In March, the government established a $2bn economic and social resilience programme to mitigate the impact of the crisis. It included paying the electricity bills of 975,000 households for six months and the purchase of food for one million households. According to Reuters, following the demonstrations in early June, transport and infrastructure minister Oumar Youm announced that the government would give CFAFr3bn ($5m) to sectors that had been hit particularly hard by the crisis, including taxi drivers.

“It is still too early to tell [about Covid-19’s impact],” says Cemile Sancak, IMF resident representative in Senegal. “The condition of the economy will depend on the duration of the crisis. Our working assumption for now is that the major impact of the pandemic will start to subside in the second half of 2020. With the relaxation of the containment measures, the economy will start to gradually return to normal activity in the second half of 2020 and 2021, with some sectors – such as tourism – likely needing more time for recovery than others.”

Ms Sancak notes that besides domestic supply and demand being constrained by pandemic containment measures, external remittances from expatriate Senegalese – a crucial source of revenue for the country – had also faced a severe shock.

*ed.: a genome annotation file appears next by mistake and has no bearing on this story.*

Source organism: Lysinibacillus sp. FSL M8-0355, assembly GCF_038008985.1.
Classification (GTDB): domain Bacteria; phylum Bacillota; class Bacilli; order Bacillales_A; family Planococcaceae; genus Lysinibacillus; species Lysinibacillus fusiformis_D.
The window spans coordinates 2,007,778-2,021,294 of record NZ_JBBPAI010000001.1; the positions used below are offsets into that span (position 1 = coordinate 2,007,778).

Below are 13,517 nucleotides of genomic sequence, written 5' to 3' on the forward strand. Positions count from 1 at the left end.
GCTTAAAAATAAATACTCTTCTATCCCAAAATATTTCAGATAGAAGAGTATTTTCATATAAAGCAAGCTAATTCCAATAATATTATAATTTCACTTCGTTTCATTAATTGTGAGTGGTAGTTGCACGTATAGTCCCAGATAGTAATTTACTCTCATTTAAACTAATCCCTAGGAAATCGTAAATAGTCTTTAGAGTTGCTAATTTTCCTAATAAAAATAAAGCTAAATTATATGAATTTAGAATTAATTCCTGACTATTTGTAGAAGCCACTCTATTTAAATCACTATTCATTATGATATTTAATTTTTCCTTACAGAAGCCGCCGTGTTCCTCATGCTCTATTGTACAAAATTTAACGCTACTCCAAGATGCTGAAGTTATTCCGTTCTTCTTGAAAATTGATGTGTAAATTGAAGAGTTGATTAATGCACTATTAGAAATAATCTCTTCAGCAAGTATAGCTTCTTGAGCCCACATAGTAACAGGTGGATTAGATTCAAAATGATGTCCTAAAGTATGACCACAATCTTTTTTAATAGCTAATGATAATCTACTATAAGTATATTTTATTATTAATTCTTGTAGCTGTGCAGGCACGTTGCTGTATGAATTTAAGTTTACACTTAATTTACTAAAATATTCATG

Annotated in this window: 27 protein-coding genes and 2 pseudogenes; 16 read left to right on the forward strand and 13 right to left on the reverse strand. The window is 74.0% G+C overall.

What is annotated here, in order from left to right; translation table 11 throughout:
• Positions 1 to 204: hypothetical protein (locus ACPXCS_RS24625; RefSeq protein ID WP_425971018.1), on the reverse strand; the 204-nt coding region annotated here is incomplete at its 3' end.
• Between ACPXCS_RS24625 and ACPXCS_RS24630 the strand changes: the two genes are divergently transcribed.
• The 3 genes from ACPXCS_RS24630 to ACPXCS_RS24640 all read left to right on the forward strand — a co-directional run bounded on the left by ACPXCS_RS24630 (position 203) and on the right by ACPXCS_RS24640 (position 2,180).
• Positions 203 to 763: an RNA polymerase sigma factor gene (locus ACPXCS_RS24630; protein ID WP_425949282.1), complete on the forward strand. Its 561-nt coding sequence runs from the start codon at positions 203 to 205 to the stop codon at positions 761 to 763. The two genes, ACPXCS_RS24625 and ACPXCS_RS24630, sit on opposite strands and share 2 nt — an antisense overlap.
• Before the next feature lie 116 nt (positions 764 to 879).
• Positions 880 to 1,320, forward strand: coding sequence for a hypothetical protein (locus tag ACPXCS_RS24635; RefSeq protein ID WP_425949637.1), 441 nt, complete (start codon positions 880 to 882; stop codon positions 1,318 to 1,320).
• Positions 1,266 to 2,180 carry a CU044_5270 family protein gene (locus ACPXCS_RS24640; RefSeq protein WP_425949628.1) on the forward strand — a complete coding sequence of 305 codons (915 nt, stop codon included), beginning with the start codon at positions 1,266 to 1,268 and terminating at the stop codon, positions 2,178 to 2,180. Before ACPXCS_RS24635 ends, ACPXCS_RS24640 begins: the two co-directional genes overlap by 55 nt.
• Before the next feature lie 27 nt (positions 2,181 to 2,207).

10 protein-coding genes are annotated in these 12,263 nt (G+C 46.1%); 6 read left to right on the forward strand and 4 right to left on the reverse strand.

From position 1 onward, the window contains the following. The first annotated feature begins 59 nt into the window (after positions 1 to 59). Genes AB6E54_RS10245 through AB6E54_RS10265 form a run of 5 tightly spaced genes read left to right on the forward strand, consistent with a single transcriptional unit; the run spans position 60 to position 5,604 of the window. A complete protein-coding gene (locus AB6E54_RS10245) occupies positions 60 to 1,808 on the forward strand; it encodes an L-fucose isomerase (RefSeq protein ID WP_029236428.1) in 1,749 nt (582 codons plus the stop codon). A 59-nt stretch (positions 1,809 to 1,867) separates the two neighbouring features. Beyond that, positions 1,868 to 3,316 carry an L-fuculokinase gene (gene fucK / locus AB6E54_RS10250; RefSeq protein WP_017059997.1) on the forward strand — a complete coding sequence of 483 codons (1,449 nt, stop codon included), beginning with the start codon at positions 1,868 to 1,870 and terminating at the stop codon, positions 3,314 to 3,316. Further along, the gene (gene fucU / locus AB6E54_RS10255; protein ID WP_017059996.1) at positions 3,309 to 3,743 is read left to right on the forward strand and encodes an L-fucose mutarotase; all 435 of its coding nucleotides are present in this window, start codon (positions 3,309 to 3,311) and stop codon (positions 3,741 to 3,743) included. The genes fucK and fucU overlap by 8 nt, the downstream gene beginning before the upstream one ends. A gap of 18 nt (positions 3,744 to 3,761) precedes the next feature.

“The hardest-hit sectors will be hospitality and restaurants, transport and retail – bringing tertiary sector growth to zero – while the primary and secondary sectors will suffer from lower demand,” she says. However, she adds that the country’s long-term economic prospects remain positive and that it should be able to capitalise on its relatively good economic diversification.

Oil and gas resources

Senegal’s nascent oil and gas industry also provides grounds for economic optimism as the impact of coronavirus restrictions starts to recede.

Long ignored by the international energy industry, the UK’s Cairn Energy made the largest oil discovery of 2014 off Senegal’s coast. This was followed by the discovery of west Africa’s largest offshore gas deposits between Senegal and Mauritania by US-based Kosmos Energy.

According to the IMF, between 2014 and 2017, oil and gas reserves estimated at more than 1 billion barrels of oil and 40,000 billion cubic feet of gas were found in Senegal (most of it is shared with Mauritania).

The country’s Sangomar oil and gas field is being developed by a joint venture that includes Cairn Energy-subsidiary Capricorn Senegal, state-owned oil company Societé des Petroles du Sénégal (Petrosen) and Australian exploration companies FAR and Woodside Energy. Work on the field started in early 2020. 
Meanwhile, Kosmos Energy and BP are jointly developing a liquified natural gas initiative, called Greater Tortue Ahmeyim, the deepest offshore project in Africa and expected to produce up to 10 million metric tonnes of LNG a year. 
Commercial production from Greater Tortue Ahmeyim had been slated to begin in 2022, with production from Sangomar following in 2023. But President Macky admitted in an interview with the Financial Times in late-June that such projects could face delays of up to two years due to the coronavirus crisis.